“This is why fiction is an art and life is not—how much more affecting is the lie than the truth.”
nevver:

Where’s your head at?
nevver:

Where’s your head at?
nevver:

Where’s your head at?
“Why do we hate the poor? Perhaps we hate the poor because they are the prophets of a future that awaits us all. A future of water shutoffs for the many and splaying fountains for the few.”

After you’ve been to bed together for the first time,
without the advantage or disadvantage of any prior acquaintance,
the other party very often says to you,
Tell me about yourself, I want to know all about you,
what’s your story?
And you think maybe they really and truly do

sincerely want to know your life story, and so you light up
a cigarette and begin to tell it to them, the two of you
lying together in completely relaxed positions
like a pair of rag dolls a bored child dropped on a bed.

You tell them your story, or as much of your story
as time or a fair degree of prudence allows, and they say,
Oh, oh, oh, oh, oh,
each time a little more faintly, until the oh
is just an audible breath, and then of course

there’s some interruption. Slow room service comes up
with a bowl of melting ice cubes, or one of you rises to pee
and gaze at himself with mild astonishment in the bathroom mirror.
And then, the first thing you know, before you’ve had time
to pick up where you left off with your enthralling life story,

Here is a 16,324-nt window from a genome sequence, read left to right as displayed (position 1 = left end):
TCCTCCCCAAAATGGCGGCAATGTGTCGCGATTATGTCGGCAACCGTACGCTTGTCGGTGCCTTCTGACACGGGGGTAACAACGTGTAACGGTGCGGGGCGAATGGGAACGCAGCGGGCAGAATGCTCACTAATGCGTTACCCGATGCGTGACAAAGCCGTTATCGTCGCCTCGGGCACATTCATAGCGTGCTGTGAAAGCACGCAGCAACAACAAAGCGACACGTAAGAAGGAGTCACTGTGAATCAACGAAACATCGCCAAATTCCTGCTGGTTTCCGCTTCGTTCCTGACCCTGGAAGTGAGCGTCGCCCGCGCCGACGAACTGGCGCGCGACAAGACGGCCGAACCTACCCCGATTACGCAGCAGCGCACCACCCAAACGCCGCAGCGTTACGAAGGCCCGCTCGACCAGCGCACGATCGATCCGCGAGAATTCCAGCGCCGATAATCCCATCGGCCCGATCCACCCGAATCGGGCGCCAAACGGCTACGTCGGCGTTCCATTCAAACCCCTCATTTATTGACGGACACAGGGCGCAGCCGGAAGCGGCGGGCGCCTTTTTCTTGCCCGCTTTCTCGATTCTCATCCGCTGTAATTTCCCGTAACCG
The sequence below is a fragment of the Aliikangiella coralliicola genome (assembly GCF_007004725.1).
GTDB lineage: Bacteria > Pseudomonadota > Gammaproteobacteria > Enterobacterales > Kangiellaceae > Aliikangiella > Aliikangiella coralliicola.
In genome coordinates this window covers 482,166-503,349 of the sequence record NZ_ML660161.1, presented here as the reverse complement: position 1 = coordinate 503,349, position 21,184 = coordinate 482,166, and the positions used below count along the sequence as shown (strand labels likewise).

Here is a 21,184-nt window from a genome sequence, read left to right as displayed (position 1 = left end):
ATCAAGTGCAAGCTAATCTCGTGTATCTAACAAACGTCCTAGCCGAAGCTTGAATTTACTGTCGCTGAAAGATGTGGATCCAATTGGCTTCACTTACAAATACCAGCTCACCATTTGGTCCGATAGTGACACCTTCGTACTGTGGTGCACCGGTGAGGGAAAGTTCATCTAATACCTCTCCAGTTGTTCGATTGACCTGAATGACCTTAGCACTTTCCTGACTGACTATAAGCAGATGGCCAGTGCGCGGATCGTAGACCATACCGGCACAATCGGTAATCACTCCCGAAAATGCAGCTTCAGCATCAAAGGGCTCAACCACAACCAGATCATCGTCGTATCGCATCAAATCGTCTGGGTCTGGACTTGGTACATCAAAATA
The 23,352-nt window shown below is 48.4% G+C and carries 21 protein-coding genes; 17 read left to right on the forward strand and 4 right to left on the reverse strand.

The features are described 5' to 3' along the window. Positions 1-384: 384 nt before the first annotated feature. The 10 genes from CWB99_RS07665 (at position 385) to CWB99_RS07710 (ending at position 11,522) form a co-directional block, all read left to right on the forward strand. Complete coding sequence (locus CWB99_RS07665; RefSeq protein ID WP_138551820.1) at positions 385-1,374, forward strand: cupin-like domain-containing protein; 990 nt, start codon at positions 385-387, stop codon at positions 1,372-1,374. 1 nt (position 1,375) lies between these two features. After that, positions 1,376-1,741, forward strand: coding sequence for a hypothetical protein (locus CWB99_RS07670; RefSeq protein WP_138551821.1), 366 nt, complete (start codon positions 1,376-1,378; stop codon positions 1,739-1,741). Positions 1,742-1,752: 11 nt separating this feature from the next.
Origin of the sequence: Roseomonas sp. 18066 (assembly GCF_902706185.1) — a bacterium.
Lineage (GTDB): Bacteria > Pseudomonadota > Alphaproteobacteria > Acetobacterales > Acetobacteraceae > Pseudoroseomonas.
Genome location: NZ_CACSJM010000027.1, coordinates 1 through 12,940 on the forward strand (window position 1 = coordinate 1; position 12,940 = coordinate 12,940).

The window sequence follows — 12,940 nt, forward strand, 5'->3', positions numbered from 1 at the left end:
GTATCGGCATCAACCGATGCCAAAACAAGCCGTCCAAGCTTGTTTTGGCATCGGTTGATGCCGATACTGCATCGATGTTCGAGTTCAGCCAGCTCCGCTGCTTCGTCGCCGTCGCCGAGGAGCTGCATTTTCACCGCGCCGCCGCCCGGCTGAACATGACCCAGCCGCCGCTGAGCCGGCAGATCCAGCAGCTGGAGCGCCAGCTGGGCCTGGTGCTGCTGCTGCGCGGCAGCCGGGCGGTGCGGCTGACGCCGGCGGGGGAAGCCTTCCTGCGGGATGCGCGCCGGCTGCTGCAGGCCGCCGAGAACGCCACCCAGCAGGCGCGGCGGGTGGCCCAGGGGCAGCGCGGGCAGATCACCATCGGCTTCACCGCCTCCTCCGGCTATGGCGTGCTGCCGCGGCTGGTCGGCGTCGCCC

they’re telling you their life story, exactly as they’d intended to all
along,

and you’re saying, Oh, oh, oh, oh, oh,
each time a little more faintly, the vowel at last becoming
no more than an audible sigh,
as the elevator, halfway down the corridor and a turn to the left,
draws one last, long, deep breath of exhaustion
and stops breathing forever. Then?

Well, one of you falls asleep
and the other one does likewise with a lighted cigarette in his mouth,
and that’s how people burn to death in hotel rooms.

— Tennessee Williams, from Life Story (via violentwavesofemotion)
“Poetry’s medium is the individual chest and throat and mouth of whoever undertakes to say the poem.”
“I think we are an enormously unreflective society, and I think we have thought of revolution so much in terms of changing things and of increasing our economic growth, which has been the Western concentration since the French Revolution. To understand revolution is twofold—it’s not just changing institutions, it’s changing ourselves. Our challenge for this time is to know how much economic growth has damaged not only our planet, but ourselves. In order to achieve that growth, we enslaved a people and exterminated another people. We have to understand how that needs to change and how to change that. That’s the challenge of revolution.”
Grace Lee Boggs (via azspot)

(via azspot)

andrei-tarkovsky:

Offret, Andrei Tarkovski, 1986
andrei-tarkovsky:

Offret, Andrei Tarkovski, 1986
andrei-tarkovsky:

Offret, Andrei Tarkovski, 1986
andrei-tarkovsky:

Offret, Andrei Tarkovski, 1986
andrei-tarkovsky:

Offret, Andrei Tarkovski, 1986
andrei-tarkovsky:

Offret, Andrei Tarkovski, 1986